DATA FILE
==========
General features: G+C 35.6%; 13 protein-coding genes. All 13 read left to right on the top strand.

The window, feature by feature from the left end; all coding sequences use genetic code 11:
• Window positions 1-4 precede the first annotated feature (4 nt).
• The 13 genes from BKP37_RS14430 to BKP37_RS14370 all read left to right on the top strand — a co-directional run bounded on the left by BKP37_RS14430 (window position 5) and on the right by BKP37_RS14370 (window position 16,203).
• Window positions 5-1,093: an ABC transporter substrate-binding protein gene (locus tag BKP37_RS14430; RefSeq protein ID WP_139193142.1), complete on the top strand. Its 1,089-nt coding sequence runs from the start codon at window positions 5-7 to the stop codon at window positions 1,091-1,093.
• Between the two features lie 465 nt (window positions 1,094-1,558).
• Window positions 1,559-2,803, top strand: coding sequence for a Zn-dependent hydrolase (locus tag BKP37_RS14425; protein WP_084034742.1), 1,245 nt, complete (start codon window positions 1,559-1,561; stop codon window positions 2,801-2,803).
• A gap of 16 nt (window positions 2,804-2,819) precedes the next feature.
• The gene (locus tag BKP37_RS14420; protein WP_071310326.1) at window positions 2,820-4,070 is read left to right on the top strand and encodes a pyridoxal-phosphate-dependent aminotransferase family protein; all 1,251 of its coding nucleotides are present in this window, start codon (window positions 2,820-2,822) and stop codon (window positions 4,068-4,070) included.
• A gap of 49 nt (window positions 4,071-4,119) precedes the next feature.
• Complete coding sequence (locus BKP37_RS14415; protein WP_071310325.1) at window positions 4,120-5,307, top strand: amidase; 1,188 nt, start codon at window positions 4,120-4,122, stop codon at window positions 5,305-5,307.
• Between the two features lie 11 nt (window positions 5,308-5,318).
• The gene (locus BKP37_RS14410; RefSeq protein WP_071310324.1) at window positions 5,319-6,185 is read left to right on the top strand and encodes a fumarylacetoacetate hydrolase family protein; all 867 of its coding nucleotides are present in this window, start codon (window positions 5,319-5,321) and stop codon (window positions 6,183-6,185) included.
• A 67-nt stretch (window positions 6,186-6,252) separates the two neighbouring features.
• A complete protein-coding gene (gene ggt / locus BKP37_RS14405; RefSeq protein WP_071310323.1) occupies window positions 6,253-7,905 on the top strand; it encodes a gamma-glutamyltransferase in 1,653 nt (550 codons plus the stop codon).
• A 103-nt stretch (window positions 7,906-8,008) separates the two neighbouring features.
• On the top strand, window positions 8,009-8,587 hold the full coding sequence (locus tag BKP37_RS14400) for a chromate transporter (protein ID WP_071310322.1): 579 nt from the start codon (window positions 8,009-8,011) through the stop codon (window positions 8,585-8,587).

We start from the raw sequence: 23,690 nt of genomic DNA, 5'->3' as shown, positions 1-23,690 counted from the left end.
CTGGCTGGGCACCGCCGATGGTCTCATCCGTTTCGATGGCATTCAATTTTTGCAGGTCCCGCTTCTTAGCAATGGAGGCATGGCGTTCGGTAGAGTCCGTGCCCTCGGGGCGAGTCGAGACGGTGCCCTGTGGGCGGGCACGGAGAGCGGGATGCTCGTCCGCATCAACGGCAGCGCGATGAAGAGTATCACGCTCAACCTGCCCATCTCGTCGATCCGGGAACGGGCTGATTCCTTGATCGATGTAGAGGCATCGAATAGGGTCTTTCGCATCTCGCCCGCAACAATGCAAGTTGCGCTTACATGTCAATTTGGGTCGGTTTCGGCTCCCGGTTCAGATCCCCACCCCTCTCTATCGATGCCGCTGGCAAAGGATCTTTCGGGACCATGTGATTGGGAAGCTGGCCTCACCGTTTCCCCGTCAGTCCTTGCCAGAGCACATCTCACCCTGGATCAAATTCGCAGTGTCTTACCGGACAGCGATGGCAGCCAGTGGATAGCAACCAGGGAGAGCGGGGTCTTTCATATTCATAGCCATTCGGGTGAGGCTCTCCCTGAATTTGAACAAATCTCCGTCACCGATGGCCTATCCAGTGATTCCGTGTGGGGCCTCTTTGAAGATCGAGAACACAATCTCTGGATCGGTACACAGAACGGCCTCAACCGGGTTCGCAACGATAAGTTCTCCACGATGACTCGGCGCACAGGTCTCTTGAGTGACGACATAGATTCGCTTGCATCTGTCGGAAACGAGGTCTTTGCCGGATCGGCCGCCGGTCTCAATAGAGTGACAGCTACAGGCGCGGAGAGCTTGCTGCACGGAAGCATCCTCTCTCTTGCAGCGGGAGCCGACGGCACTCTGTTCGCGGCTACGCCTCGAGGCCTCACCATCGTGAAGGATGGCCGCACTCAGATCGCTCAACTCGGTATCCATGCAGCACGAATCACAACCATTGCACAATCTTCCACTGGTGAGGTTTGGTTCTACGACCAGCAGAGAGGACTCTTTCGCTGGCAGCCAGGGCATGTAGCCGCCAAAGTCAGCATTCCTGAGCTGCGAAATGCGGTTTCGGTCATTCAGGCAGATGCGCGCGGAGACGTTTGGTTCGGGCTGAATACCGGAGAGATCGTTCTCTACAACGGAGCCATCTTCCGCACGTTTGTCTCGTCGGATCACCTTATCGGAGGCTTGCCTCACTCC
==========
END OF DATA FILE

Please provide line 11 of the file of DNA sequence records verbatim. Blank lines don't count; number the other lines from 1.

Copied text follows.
• Complete coding sequence (locus BKP37_RS14415; protein WP_071310325.1) at window positions 4,120-5,307, top strand: amidase; 1,188 nt, start codon at window positions 4,120-4,122, stop codon at window positions 5,305-5,307.